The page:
San Francisco's Ecological Crisis:
The City's Biodiversity in Jeopardy
San Francisco's remaining natural wonders are in peril.
Many ecological, political
& cultural factors severely impact our city's natural areas &
biodiversity and acutely threaten their long-term survival.
· The City's wildlands and
watersheds are severely fragmented.
· Invasive plants severely impact and degrade the health of San Francisco's natural areas.
· Ecologically insensitive uses of open space negatively impact local biodiversity & watersheds via pollution and erosion of soil and geologic resources.
· Most of San Francisco's abundant indigenous water resources are channeled into the combined sewer and storm-water system, literally wasted, when they could be enjoyed by wildlife and people.
Political and Institutional
· Public natural resource
management agencies - such as the San Francisco Recreation and Parks Natural Areas Program - budgets are
constantly being slashed.
· Resource agencies, between and within jurisdictions, practice very little collaboration and thus are unable to plan and manage our ecosystems according to a holistic, watershed approach.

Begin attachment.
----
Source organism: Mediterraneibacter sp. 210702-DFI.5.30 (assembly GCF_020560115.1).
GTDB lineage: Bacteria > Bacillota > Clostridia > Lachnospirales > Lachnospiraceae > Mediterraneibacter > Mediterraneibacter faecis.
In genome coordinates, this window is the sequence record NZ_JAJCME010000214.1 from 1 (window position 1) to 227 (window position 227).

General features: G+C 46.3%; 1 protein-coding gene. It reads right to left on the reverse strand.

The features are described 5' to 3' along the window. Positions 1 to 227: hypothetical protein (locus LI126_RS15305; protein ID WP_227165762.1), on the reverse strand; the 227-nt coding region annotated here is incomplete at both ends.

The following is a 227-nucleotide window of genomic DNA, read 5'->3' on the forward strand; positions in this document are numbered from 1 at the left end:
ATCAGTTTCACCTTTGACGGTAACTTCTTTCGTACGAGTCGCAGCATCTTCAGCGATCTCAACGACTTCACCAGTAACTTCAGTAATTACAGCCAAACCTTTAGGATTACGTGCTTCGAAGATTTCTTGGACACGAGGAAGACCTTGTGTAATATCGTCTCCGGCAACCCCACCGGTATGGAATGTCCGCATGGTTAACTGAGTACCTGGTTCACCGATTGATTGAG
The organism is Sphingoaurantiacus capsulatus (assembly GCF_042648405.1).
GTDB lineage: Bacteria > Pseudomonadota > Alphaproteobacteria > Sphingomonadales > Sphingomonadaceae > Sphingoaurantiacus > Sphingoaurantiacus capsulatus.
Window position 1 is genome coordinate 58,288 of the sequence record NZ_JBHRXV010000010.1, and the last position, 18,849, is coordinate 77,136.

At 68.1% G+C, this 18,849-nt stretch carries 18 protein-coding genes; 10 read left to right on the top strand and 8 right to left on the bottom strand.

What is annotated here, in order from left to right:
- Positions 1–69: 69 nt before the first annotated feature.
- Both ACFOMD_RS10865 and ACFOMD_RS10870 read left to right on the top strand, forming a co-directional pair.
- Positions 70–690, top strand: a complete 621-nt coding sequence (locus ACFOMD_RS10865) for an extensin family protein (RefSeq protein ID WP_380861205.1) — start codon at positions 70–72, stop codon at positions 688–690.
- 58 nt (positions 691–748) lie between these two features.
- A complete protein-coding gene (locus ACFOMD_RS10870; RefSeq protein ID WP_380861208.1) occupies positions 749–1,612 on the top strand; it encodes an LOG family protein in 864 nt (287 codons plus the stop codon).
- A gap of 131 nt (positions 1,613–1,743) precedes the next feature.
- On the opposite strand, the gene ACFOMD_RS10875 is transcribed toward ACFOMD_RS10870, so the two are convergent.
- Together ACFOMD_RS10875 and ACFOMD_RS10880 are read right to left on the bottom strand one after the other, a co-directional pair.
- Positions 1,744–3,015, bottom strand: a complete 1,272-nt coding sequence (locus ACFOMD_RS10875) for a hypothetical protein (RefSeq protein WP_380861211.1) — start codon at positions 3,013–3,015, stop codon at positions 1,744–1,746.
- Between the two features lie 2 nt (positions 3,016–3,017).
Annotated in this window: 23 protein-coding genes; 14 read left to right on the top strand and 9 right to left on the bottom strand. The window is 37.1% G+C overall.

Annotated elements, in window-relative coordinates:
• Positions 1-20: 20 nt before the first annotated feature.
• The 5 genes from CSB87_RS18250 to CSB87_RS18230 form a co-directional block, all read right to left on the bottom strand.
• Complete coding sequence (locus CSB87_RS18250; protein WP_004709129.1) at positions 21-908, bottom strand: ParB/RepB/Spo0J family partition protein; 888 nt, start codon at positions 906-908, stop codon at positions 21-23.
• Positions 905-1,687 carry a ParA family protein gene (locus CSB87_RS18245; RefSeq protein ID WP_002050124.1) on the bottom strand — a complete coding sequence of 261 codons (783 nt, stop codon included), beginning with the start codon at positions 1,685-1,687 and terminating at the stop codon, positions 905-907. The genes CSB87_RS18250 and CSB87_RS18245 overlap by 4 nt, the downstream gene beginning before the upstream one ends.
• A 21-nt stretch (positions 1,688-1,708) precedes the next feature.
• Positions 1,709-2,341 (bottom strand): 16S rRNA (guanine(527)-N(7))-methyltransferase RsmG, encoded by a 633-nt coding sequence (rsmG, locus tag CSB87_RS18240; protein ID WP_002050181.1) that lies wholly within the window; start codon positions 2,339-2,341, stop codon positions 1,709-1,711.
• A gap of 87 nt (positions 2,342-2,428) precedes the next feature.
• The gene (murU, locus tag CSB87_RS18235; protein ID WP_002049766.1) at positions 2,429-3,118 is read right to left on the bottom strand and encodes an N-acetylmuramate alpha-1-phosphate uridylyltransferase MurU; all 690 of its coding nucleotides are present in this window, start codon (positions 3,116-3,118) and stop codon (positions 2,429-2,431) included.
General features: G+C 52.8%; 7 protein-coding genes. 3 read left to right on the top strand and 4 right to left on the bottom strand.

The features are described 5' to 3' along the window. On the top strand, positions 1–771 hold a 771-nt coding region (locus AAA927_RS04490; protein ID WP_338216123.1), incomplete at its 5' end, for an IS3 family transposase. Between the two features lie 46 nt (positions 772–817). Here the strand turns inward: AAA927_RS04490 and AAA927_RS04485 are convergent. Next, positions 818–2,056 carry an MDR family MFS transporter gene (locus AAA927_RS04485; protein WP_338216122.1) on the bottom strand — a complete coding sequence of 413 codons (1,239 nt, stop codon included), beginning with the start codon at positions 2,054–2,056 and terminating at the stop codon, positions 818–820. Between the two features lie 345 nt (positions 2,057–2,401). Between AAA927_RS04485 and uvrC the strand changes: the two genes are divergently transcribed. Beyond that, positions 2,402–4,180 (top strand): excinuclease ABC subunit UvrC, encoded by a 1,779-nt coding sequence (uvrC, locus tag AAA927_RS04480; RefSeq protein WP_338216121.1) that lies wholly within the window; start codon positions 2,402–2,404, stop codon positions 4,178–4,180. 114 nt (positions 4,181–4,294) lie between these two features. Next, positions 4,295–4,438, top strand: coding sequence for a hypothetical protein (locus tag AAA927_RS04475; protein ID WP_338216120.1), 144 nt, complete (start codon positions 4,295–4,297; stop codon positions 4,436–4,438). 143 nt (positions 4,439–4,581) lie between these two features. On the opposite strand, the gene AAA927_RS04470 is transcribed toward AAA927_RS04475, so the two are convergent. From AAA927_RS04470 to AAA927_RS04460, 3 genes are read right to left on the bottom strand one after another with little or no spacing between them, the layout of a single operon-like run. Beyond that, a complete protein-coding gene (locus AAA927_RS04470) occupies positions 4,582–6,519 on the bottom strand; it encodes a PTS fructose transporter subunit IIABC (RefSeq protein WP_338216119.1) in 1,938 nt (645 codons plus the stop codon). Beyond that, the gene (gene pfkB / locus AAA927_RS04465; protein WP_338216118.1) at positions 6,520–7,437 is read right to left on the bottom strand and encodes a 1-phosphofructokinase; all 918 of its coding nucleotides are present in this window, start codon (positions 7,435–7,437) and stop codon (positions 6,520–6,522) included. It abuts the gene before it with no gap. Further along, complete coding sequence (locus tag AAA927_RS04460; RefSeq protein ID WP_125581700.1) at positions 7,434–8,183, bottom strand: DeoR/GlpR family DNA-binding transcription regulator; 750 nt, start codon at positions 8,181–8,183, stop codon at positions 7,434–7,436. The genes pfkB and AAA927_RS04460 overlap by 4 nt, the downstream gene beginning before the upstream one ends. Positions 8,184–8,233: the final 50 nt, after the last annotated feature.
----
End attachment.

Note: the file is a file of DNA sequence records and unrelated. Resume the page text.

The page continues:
· Some agencies do not even manage their natural areas for biodiversity conservation.
· Urban planning and development for automobiles and parking lots.
Social and Cultural
· Many San Franciscans are unaware of their
local biodiversity and watershed.
· A small subset of San Francisco's wildlands and natural areas benefit from locally-based community stewardship groups. Places like Bayview Hill, Twin Peaks, Laguna Honda, Lobos Creek and Yerba Buena Island still need their own local neighborhood groups if their delicate webs of life are to survive.
· The idea that humans are separate from nature permeates modern society; many people still think that nature can only exist and/or be experienced at large nature reserves like Yosemite or Point Reyes and that we cannot interact positively and harmoniously with nature in the city.
· In fact, many modern humans are culturally disconnected from nature's web of life; we no longer define ourselves in relation to the ecological community from which we originate and which gives us life.